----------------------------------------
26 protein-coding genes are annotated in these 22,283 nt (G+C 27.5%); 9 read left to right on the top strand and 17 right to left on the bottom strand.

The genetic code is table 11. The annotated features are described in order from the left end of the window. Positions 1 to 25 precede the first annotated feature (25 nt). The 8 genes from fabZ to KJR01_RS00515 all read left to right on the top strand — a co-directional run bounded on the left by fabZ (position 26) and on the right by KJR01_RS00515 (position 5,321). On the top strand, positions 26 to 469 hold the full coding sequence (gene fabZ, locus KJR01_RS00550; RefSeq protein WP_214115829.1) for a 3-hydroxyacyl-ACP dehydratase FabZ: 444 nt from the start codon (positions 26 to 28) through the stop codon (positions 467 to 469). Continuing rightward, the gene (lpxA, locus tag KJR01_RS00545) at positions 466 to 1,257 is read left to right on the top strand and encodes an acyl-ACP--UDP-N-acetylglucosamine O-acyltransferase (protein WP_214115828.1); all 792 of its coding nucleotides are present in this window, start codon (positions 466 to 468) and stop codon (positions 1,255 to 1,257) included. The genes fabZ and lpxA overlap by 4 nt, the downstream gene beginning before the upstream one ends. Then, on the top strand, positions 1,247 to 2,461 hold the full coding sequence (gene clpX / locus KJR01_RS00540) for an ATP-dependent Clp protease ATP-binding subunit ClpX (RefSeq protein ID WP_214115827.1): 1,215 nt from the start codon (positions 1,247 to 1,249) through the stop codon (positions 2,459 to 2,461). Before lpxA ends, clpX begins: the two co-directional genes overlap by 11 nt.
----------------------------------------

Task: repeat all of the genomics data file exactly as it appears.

26 protein-coding genes are annotated in these 22,283 nt (G+C 27.5%); 9 read left to right on the top strand and 17 right to left on the bottom strand.

The genetic code is table 11. The annotated features are described in order from the left end of the window. Positions 1 to 25 precede the first annotated feature (25 nt). The 8 genes from fabZ to KJR01_RS00515 all read left to right on the top strand — a co-directional run bounded on the left by fabZ (position 26) and on the right by KJR01_RS00515 (position 5,321). On the top strand, positions 26 to 469 hold the full coding sequence (gene fabZ, locus KJR01_RS00550; RefSeq protein WP_214115829.1) for a 3-hydroxyacyl-ACP dehydratase FabZ: 444 nt from the start codon (positions 26 to 28) through the stop codon (positions 467 to 469). Continuing rightward, the gene (lpxA, locus tag KJR01_RS00545) at positions 466 to 1,257 is read left to right on the top strand and encodes an acyl-ACP--UDP-N-acetylglucosamine O-acyltransferase (protein WP_214115828.1); all 792 of its coding nucleotides are present in this window, start codon (positions 466 to 468) and stop codon (positions 1,255 to 1,257) included. The genes fabZ and lpxA overlap by 4 nt, the downstream gene beginning before the upstream one ends. Then, on the top strand, positions 1,247 to 2,461 hold the full coding sequence (gene clpX / locus KJR01_RS00540) for an ATP-dependent Clp protease ATP-binding subunit ClpX (RefSeq protein ID WP_214115827.1): 1,215 nt from the start codon (positions 1,247 to 1,249) through the stop codon (positions 2,459 to 2,461). Before lpxA ends, clpX begins: the two co-directional genes overlap by 11 nt.